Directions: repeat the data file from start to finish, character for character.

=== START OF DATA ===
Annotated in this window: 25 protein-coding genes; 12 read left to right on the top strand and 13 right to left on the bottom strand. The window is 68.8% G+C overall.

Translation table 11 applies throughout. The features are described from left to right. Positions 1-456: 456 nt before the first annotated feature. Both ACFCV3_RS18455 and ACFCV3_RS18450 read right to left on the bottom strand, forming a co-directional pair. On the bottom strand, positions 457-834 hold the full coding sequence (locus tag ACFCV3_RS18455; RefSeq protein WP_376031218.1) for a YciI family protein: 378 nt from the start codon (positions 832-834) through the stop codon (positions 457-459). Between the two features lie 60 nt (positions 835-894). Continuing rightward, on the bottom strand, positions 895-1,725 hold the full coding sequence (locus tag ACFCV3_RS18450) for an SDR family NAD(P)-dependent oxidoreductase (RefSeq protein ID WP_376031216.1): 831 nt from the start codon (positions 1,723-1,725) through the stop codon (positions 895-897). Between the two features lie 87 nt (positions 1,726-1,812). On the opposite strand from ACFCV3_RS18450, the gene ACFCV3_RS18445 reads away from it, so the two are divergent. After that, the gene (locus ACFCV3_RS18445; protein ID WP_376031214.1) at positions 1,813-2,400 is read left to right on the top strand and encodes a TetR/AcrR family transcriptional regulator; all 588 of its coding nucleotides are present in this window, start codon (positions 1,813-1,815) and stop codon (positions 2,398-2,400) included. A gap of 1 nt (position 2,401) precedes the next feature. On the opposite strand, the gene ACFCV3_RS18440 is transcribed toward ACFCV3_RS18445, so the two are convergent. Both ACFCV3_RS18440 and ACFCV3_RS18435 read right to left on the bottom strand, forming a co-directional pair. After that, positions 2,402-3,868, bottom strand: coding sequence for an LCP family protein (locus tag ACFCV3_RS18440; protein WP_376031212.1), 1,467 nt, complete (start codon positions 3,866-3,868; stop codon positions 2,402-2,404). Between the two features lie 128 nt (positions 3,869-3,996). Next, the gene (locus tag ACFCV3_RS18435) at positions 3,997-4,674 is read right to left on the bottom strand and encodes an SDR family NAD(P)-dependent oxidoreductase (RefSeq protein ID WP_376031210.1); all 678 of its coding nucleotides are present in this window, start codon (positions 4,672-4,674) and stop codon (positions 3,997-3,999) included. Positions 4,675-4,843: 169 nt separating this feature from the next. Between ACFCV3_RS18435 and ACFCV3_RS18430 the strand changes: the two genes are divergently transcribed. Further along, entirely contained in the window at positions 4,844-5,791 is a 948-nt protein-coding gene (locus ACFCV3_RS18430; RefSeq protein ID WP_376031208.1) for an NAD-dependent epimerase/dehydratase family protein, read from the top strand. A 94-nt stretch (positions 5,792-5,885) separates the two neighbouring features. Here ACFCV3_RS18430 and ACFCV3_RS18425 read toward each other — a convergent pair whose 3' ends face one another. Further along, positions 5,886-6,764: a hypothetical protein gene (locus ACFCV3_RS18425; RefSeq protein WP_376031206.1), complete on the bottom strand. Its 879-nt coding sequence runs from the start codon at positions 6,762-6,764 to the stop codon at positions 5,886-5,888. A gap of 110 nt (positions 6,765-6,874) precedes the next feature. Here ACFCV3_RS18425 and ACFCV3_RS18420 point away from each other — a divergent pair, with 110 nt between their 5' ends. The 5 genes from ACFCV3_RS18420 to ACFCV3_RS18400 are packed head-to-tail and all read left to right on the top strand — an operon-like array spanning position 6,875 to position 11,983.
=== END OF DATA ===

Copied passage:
Annotated in this window: 25 protein-coding genes; 12 read left to right on the top strand and 13 right to left on the bottom strand. The window is 68.8% G+C overall.

Translation table 11 applies throughout. The features are described from left to right. Positions 1-456: 456 nt before the first annotated feature. Both ACFCV3_RS18455 and ACFCV3_RS18450 read right to left on the bottom strand, forming a co-directional pair. On the bottom strand, positions 457-834 hold the full coding sequence (locus tag ACFCV3_RS18455; RefSeq protein WP_376031218.1) for a YciI family protein: 378 nt from the start codon (positions 832-834) through the stop codon (positions 457-459). Between the two features lie 60 nt (positions 835-894). Continuing rightward, on the bottom strand, positions 895-1,725 hold the full coding sequence (locus tag ACFCV3_RS18450) for an SDR family NAD(P)-dependent oxidoreductase (RefSeq protein ID WP_376031216.1): 831 nt from the start codon (positions 1,723-1,725) through the stop codon (positions 895-897). Between the two features lie 87 nt (positions 1,726-1,812). On the opposite strand from ACFCV3_RS18450, the gene ACFCV3_RS18445 reads away from it, so the two are divergent. After that, the gene (locus ACFCV3_RS18445; protein ID WP_376031214.1) at positions 1,813-2,400 is read left to right on the top strand and encodes a TetR/AcrR family transcriptional regulator; all 588 of its coding nucleotides are present in this window, start codon (positions 1,813-1,815) and stop codon (positions 2,398-2,400) included. A gap of 1 nt (position 2,401) precedes the next feature. On the opposite strand, the gene ACFCV3_RS18440 is transcribed toward ACFCV3_RS18445, so the two are convergent. Both ACFCV3_RS18440 and ACFCV3_RS18435 read right to left on the bottom strand, forming a co-directional pair. After that, positions 2,402-3,868, bottom strand: coding sequence for an LCP family protein (locus tag ACFCV3_RS18440; protein WP_376031212.1), 1,467 nt, complete (start codon positions 3,866-3,868; stop codon positions 2,402-2,404). Between the two features lie 128 nt (positions 3,869-3,996). Next, the gene (locus tag ACFCV3_RS18435) at positions 3,997-4,674 is read right to left on the bottom strand and encodes an SDR family NAD(P)-dependent oxidoreductase (RefSeq protein ID WP_376031210.1); all 678 of its coding nucleotides are present in this window, start codon (positions 4,672-4,674) and stop codon (positions 3,997-3,999) included. Positions 4,675-4,843: 169 nt separating this feature from the next. Between ACFCV3_RS18435 and ACFCV3_RS18430 the strand changes: the two genes are divergently transcribed. Further along, entirely contained in the window at positions 4,844-5,791 is a 948-nt protein-coding gene (locus ACFCV3_RS18430; RefSeq protein ID WP_376031208.1) for an NAD-dependent epimerase/dehydratase family protein, read from the top strand. A 94-nt stretch (positions 5,792-5,885) separates the two neighbouring features. Here ACFCV3_RS18430 and ACFCV3_RS18425 read toward each other — a convergent pair whose 3' ends face one another. Further along, positions 5,886-6,764: a hypothetical protein gene (locus ACFCV3_RS18425; RefSeq protein WP_376031206.1), complete on the bottom strand. Its 879-nt coding sequence runs from the start codon at positions 6,762-6,764 to the stop codon at positions 5,886-5,888. A gap of 110 nt (positions 6,765-6,874) precedes the next feature. Here ACFCV3_RS18425 and ACFCV3_RS18420 point away from each other — a divergent pair, with 110 nt between their 5' ends. The 5 genes from ACFCV3_RS18420 to ACFCV3_RS18400 are packed head-to-tail and all read left to right on the top strand — an operon-like array spanning position 6,875 to position 11,983.